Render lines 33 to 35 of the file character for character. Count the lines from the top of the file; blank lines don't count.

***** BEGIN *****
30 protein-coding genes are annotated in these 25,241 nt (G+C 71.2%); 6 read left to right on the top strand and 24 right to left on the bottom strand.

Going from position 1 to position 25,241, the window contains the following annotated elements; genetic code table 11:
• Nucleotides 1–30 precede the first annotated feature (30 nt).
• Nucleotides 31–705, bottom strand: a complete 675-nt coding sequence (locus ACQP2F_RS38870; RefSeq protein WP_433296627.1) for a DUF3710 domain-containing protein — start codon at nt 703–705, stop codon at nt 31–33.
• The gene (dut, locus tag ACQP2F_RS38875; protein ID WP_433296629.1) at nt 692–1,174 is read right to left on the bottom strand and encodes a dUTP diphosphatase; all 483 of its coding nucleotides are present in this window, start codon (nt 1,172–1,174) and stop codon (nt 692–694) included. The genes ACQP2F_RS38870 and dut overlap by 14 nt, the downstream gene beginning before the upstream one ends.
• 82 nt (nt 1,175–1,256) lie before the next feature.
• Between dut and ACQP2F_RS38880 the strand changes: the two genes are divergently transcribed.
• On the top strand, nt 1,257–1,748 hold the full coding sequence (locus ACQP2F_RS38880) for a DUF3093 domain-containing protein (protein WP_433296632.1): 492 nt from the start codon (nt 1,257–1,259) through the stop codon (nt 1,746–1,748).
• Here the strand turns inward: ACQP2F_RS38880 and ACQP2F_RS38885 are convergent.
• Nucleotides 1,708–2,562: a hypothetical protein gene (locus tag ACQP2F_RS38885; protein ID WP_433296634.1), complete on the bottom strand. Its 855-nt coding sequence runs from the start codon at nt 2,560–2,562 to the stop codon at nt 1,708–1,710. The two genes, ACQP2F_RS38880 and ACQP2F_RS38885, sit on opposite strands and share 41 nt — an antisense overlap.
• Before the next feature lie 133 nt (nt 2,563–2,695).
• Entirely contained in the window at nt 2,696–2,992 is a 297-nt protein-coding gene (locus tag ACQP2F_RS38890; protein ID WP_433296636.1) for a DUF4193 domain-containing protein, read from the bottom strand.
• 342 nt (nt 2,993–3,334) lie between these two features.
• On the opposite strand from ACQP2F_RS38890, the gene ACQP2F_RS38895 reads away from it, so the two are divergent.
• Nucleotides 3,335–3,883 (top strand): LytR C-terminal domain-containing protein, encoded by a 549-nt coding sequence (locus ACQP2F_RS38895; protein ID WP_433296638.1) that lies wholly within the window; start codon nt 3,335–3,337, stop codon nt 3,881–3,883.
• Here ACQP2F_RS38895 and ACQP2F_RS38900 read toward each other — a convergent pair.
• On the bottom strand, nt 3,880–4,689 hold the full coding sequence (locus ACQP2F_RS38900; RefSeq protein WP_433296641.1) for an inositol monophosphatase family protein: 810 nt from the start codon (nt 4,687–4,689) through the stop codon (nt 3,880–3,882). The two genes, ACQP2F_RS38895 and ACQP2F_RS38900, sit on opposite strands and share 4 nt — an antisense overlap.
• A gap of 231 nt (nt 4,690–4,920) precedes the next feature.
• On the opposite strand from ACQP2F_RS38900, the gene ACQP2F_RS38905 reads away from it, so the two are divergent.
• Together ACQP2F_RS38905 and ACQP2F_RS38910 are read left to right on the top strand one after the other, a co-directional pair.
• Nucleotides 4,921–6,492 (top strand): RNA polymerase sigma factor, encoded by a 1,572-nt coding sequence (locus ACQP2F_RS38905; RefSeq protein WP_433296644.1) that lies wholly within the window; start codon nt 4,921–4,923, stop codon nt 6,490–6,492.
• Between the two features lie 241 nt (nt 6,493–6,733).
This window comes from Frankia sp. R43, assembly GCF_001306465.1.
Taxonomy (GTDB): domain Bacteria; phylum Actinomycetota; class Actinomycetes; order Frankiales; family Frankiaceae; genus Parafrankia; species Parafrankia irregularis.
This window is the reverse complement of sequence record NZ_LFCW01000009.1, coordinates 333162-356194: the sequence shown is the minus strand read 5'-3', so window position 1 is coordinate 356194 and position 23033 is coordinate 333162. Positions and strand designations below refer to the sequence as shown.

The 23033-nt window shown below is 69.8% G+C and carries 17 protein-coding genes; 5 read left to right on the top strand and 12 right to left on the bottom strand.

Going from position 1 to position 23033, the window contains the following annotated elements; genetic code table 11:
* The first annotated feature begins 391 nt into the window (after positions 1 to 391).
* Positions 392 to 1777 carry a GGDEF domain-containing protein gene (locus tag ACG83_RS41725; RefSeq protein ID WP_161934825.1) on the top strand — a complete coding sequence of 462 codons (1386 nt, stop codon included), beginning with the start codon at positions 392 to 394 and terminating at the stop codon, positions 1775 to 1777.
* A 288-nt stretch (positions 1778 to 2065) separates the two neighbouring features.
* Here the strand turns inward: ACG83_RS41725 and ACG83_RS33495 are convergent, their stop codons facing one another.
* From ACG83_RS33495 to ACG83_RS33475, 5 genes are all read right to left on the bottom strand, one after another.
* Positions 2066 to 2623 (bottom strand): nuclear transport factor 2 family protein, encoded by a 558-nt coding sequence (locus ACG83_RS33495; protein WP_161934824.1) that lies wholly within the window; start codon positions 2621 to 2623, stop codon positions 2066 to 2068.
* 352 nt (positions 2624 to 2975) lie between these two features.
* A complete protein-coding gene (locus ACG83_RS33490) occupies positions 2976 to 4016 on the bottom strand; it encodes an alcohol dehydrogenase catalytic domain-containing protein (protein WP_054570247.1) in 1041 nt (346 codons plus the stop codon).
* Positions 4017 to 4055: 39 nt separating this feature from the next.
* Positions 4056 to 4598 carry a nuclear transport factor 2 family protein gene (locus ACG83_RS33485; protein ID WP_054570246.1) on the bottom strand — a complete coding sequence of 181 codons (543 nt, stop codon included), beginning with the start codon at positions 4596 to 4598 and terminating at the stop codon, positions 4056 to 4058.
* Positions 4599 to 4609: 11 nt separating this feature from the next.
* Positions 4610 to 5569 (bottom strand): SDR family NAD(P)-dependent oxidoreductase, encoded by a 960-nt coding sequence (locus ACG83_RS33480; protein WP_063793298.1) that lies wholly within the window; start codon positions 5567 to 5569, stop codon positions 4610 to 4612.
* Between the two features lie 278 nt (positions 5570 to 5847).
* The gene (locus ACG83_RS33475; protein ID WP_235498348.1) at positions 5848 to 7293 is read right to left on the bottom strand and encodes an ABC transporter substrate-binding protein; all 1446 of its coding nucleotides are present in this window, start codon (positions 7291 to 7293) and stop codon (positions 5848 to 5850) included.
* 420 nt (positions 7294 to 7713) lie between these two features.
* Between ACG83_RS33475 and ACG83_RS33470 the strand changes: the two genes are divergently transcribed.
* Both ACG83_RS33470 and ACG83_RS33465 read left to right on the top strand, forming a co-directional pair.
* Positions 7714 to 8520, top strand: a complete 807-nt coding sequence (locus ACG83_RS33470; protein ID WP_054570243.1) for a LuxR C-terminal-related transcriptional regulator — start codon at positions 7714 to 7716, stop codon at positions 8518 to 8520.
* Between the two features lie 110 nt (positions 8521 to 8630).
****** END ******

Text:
* Positions 2066 to 2623 (bottom strand): nuclear transport factor 2 family protein, encoded by a 558-nt coding sequence (locus ACG83_RS33495; protein WP_161934824.1) that lies wholly within the window; start codon positions 2621 to 2623, stop codon positions 2066 to 2068.
* 352 nt (positions 2624 to 2975) lie between these two features.
* A complete protein-coding gene (locus ACG83_RS33490) occupies positions 2976 to 4016 on the bottom strand; it encodes an alcohol dehydrogenase catalytic domain-containing protein (protein WP_054570247.1) in 1041 nt (346 codons plus the stop codon).